So I have a game tomorrow morning at 5:30 a.m. I will go to bed at 9:30 or 10 o’clock and I’ll wake up at 2. I’m doing stuff today already. I talked to my producer today. I’m going over Doosan [Bears]. One of the challenges is that they guard the lineups a bit. So we get the lineups 45 minutes before first pitch. In the major leagues you get them 2 ½ hours before the games. And in this instance it would be especially helpful to have them that far ahead just because of the names and the pronunciation.

My second game, 15 or 20 minutes to air they called to tell me my game was rained out and we were doing a different game. Thankfully it was the same two teams I had done the day before.

Jon Sciambi's at-home setup for a KBO broadcast has quite a few screens he needs to pay attention to. (Photo courtesy Jon Sciambi)
Jon Sciambi's at-home setup for a KBO broadcast has quite a few screens he needs to pay attention to. (Photo courtesy Jon Sciambi)

How much can you learn about individual players ahead of time? What is the best resource for being prepared?

The guy that runs the website, Dan Kurtz, it’s a good website in terms of, it’s a combo of news slugs, stats and that stuff. Baseball-Reference has a KBO page. FanGraphs has done an in-depth look at the league. [Baseball] Prospectus has done some stuff. ESPN is doing a little. So you just take what you can get wherever.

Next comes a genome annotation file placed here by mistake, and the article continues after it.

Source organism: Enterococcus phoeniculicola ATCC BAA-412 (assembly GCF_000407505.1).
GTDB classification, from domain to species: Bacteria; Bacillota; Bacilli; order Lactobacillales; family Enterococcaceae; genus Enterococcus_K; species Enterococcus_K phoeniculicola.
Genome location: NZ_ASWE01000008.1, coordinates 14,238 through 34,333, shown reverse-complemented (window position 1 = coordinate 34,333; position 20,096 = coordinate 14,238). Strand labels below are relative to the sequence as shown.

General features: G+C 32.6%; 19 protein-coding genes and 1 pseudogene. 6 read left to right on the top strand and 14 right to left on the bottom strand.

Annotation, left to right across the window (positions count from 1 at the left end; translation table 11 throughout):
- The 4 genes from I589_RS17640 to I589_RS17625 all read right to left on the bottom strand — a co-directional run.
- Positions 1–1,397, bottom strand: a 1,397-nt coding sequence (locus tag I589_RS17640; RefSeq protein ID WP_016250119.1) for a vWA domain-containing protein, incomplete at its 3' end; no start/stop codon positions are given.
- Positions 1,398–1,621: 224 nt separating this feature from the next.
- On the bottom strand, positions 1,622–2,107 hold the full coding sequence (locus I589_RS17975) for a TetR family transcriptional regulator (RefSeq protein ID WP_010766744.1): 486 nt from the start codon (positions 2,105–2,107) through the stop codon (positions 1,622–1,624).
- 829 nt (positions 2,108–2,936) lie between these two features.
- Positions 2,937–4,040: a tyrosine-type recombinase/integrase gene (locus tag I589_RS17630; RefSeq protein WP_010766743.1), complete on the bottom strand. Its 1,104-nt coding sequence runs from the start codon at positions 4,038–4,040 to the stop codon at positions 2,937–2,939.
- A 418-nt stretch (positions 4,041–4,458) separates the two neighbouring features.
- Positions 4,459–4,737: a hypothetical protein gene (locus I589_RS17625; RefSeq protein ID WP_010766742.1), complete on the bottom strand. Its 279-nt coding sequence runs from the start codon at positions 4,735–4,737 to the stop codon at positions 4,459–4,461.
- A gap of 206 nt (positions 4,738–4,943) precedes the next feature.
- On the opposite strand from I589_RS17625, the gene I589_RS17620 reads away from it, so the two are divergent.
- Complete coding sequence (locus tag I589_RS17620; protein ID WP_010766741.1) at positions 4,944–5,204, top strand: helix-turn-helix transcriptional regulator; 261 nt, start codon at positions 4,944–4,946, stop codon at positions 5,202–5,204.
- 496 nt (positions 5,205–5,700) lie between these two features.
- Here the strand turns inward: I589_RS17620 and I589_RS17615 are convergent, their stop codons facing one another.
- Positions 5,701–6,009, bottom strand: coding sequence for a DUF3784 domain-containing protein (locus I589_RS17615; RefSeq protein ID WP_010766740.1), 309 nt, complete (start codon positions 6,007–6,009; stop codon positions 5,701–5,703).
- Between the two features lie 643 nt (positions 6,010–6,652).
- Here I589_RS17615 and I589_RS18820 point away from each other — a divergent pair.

My vision for it is we're playing the highlights, you know what I’m saying? So when I’m doing the NC Dinos we're gonna really emphasize Eui-ji Yang, who's the catcher, who's the lead player. You’re trying to emphasize, look here are a couple of the stars. Sung-Bum Na from the Dinos, another guy who’s a really good hitter, [Scott] Boras has signed him he may be posted at the end of the year. I’m not going to emphasize as much the eight spot hitter who I don’t have a ton of relevant things on.

[Get up to speed on the KBO and choose your team with Yahoo Sports’ primer]

We talk about the offensive context of the league. From 2014-18, the ball was really flying, in 2019 they de-juiced the ball. It appears this year that they have re-juiced the ball. But still, I’d go small sample size.

And then I would also say my thing is: Look man, I’m calling it off of a laptop. The resolution is low. Not controlling a single shot is super challenging — I don’t know the next thing I’m going to see on the screen. So a ball is outside, and then what are you showing me? I’m seeing the same thing as the folks at home.

So what communication do you or your producer have with anyone in Korea? How do you find out about rain delays or pitching changes or pinch hitters?

On the last part of it, the communication is zero. The commercial breaks are 75 seconds. I come back from the break and externally you are hearing, “Welcome back KBO on ESPN. Jon Sciambi along with Eduardo Perez. Dinos leading the Bears, 6-1.”

Internally, my brain is saying, “That pitcher looks different. Is that still 25 on his back or is that a 45? He’s gotta turn, I can’t see.” He starts to turn and I’m still talking and I’m looking at my roster sheet like, yeah it’s a different guy.

I had a game where a team hit back-to-back homers late in a blowout and it was back-to-back pinch-hit homers. A lot of the teams don’t even have numbers on the front so that makes it even more challenging. So if they don’t shoot the back side …